The final piece of all of this was the dismantling of my long-held beliefs and narrative.  By being a part of the Crossfit community, the grip of these narratives had been loosened by showing me how faulty my beliefs had been.  On those rubber mats, and in conversations afterward with these completely badass female athletes, I had begun to realize that they didn’t’ believe the same things as me.  They also believed different things about me. They didn’t look at my body and make assumptions about my abilities.  In such a physical environment surrounded by insane bodies – the CrossFit gym – I learnt that how my body looked did.not.matter!

The last five years has been profound and completed the process of transformation.

I took my two-year professional coaching certification.  The process led us deep into our own lives, understanding and breaking apart our own self-limiting beliefs, and connecting with who we really were at our core.

(You must undergo this process yourself if you are to be a partner and guide to others in their own process.  Most accredited coaching programs will have you begin here before you even learn the science and practice of coaching.) 

It all clicked. I had that ah hah moment.  That moment of insight. All of the above clicked.

All those years ago,  I had adopted external messaging that wasn’t even my own, and I had let it shape my lifestyle and beliefs about who I was.  My big boobs and curvy body had activated a self-reinforcing negative feedback loop.

I had foreclosed on an athletic, active identity.  Though I had clawed my way back to it in my 20s, it was really my 30s that I realized I can do whatever I want and fuckin right I am athletic.

What does that look like now?  I am a very, very active mum of 3 little ones.  I’m known among my friends as the sporty one.  I love trail running.  I jumped out of a helicopter at the top of a mountain and ran 21km down it pregnant. I mountain bike with firefighters.  Hell, I think there’s an ultra runner in there. I have always wanted to run a 25 km ultra in the mountains.  I wrote it down in 2010 as a BHAG (a big, hairy audacious goal that is unlikely, but inspiring.) Now, in 2018 I know that I’m going to do it.  It’s coming up next.  I’m excited.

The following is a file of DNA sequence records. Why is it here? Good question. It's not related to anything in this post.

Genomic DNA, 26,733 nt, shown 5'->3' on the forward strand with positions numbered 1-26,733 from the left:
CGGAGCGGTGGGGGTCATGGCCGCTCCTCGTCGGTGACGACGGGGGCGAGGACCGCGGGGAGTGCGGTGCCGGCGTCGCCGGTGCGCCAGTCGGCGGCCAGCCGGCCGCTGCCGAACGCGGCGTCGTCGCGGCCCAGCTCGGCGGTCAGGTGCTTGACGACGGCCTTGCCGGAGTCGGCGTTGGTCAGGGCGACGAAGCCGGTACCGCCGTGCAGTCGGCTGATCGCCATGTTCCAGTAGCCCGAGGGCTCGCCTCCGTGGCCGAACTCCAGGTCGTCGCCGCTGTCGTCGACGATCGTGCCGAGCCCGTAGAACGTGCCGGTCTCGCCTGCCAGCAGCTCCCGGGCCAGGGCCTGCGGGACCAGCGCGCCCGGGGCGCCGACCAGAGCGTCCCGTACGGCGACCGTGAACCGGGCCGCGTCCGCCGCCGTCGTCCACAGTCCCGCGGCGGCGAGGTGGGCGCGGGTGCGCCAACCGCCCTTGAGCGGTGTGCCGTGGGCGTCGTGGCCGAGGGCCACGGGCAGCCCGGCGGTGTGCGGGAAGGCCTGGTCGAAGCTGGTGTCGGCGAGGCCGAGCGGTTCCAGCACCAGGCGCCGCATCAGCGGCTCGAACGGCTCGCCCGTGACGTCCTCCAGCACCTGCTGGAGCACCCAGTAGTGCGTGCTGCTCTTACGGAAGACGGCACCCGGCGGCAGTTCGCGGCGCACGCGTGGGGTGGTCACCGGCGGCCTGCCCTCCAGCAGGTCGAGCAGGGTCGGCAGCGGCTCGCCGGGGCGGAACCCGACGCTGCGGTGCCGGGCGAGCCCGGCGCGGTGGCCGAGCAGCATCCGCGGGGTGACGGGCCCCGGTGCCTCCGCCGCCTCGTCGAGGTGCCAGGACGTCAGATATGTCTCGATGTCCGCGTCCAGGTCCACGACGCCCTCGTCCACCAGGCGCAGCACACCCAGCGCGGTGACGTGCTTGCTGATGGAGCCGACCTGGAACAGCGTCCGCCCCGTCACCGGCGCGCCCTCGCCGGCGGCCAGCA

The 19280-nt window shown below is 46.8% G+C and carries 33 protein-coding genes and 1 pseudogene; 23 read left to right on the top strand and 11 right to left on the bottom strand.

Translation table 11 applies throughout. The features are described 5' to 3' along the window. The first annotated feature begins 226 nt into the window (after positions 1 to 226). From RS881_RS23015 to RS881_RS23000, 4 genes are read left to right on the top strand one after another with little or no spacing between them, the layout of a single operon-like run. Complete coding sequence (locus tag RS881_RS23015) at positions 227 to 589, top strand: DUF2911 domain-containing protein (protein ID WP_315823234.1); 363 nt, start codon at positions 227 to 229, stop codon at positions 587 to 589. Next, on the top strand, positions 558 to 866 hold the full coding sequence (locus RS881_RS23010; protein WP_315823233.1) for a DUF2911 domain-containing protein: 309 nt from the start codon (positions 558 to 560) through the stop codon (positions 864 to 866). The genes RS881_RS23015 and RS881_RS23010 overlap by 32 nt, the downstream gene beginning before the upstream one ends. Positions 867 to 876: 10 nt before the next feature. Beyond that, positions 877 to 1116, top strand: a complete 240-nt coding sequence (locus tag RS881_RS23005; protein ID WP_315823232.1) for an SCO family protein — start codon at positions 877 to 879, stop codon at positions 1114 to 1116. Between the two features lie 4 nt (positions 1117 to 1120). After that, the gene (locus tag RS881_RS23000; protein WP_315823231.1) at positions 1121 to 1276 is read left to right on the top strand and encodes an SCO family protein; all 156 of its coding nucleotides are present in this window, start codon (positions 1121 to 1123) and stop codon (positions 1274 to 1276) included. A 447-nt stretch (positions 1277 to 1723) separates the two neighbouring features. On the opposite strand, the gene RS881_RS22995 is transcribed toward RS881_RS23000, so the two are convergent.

So, you may ask, where do the boobs come into all of this?  Carina, isn’t the point of this absurdly long-winded blog to talk about breast reduction surgery?

You bet.  All of the above leads to my why.

Why did I decide to remove most of my breasts last Thursday?

Because I don’t hate them anymore.  They don’t have the power they once did.  They didn’t ruin my life.  Because they are simply a set of tissues to remove to reduce some back pain.  Because the life I see for myself is one that is extremely active, with high impact activities that will be eased by less bouncing 🙂 Because I’d simply like to wear less than 3 bras.  That is all.  As I write this it’s practical.  Straight forward.  Its not filled with angst or emotion or hidden motives.  And that’s why I knew I was ready to remove them.

I couldn’t have done surgery in my 20s.

Why? I couldn’t have done it from a place of hating my breasts.


I believe I always have been, and am, an athlete.  I have realized that I have potential that I haven’t even tapped in the world of trail running, because I never considered it.